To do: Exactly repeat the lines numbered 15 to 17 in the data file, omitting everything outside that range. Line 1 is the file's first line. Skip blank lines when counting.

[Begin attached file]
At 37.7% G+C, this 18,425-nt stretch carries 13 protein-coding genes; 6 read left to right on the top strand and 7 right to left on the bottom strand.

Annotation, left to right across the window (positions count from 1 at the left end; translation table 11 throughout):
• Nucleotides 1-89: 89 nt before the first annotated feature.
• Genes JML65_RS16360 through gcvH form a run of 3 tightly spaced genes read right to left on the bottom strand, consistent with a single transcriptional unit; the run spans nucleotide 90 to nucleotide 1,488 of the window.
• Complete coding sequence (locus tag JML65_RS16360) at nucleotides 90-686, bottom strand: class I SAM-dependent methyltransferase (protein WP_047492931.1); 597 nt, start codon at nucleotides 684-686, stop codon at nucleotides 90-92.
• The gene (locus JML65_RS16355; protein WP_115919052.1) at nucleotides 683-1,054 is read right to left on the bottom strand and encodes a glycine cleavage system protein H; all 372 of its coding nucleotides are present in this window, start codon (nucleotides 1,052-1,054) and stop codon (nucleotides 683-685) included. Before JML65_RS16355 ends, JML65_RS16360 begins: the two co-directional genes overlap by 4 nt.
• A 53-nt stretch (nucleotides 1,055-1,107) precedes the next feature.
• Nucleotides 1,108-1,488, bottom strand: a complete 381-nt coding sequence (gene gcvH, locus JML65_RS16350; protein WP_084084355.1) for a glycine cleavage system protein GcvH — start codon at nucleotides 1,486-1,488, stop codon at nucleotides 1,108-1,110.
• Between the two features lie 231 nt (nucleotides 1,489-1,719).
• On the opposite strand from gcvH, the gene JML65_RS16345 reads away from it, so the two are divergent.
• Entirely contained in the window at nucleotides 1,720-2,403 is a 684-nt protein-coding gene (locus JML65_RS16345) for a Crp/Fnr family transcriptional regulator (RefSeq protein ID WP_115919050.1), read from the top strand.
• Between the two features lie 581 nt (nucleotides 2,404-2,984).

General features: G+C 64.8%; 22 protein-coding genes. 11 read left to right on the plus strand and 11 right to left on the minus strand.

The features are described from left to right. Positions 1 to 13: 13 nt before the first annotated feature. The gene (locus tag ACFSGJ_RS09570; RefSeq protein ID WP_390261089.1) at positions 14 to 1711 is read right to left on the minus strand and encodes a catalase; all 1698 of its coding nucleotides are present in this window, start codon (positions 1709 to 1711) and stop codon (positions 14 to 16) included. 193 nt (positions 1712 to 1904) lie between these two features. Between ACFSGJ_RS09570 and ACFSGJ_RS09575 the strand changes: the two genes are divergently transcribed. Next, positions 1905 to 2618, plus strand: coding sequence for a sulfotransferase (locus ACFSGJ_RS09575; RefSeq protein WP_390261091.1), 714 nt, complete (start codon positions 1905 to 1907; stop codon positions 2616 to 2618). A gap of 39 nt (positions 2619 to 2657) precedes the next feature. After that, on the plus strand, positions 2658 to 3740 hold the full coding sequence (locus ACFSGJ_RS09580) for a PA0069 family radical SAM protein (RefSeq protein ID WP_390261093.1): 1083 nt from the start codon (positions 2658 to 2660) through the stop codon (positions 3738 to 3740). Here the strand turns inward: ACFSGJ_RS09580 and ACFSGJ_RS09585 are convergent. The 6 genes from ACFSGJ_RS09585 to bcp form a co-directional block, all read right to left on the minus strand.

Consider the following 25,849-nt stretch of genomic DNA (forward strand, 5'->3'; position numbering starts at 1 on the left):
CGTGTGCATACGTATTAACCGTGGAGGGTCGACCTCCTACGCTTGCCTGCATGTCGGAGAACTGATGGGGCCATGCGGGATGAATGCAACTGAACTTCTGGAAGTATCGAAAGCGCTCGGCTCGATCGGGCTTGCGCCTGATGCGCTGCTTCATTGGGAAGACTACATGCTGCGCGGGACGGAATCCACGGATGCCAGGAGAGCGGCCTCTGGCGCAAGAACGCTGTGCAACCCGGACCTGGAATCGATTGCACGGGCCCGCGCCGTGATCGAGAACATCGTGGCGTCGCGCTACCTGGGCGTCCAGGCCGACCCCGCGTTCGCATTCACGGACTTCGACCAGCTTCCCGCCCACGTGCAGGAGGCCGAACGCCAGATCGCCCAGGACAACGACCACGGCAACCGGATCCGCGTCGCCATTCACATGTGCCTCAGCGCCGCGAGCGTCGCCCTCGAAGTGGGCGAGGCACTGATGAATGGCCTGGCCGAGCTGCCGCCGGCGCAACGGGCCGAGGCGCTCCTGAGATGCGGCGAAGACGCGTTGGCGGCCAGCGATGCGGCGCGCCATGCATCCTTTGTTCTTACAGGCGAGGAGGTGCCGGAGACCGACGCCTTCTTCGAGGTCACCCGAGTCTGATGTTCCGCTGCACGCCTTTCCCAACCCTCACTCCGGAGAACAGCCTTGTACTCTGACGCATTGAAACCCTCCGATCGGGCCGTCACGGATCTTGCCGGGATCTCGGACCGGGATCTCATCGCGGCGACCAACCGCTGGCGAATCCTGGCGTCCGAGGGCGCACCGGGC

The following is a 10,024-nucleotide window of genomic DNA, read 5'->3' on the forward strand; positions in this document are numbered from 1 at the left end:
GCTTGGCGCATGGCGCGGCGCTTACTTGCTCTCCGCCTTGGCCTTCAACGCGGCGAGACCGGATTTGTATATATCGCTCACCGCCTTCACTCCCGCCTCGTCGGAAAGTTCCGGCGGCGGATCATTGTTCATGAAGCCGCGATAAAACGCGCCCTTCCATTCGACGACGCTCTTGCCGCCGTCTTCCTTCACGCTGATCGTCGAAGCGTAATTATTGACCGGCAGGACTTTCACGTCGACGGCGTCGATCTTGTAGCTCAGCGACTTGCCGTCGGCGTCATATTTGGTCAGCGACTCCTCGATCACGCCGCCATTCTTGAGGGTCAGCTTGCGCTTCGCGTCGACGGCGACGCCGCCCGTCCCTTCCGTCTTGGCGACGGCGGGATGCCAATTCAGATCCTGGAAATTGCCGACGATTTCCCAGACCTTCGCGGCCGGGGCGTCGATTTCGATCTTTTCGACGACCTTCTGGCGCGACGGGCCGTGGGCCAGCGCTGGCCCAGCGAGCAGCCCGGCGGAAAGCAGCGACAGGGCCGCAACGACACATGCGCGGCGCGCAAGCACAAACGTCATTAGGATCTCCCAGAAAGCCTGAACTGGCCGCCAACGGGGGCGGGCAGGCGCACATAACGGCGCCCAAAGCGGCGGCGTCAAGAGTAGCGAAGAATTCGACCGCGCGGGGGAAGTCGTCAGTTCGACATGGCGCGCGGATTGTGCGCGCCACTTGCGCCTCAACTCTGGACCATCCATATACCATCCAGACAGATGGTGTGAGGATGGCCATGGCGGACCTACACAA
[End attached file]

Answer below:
Consider the following 25,849-nt stretch of genomic DNA (forward strand, 5'->3'; position numbering starts at 1 on the left):
CGTGTGCATACGTATTAACCGTGGAGGGTCGACCTCCTACGCTTGCCTGCATGTCGGAGAACTGATGGGGCCATGCGGGATGAATGCAACTGAACTTCTGGAAGTATCGAAAGCGCTCGGCTCGATCGGGCTTGCGCCTGATGCGCTGCTTCATTGGGAAGACTACATGCTGCGCGGGACGGAATCCACGGATGCCAGGAGAGCGGCCTCTGGCGCAAGAACGCTGTGCAACCCGGACCTGGAATCGATTGCACGGGCCCGCGCCGTGATCGAGAACATCGTGGCGTCGCGCTACCTGGGCGTCCAGGCCGACCCCGCGTTCGCATTCACGGACTTCGACCAGCTTCCCGCCCACGTGCAGGAGGCCGAACGCCAGATCGCCCAGGACAACGACCACGGCAACCGGATCCGCGTCGCCATTCACATGTGCCTCAGCGCCGCGAGCGTCGCCCTCGAAGTGGGCGAGGCACTGATGAATGGCCTGGCCGAGCTGCCGCCGGCGCAACGGGCCGAGGCGCTCCTGAGATGCGGCGAAGACGCGTTGGCGGCCAGCGATGCGGCGCGCCATGCATCCTTTGTTCTTACAGGCGAGGAGGTGCCGGAGACCGACGCCTTCTTCGAGGTCACCCGAGTCTGATGTTCCGCTGCACGCCTTTCCCAACCCTCACTCCGGAGAACAGCCTTGTACTCTGACGCATTGAAACCCTCCGATCGGGCCGTCACGGATCTTGCCGGGATCTCGGACCGGGATCTCATCGCGGCGACCAACCGCTGGCGAATCCTGGCGTCCGAGGGCGCACCGGGC

The following is a 10,024-nucleotide window of genomic DNA, read 5'->3' on the forward strand; positions in this document are numbered from 1 at the left end: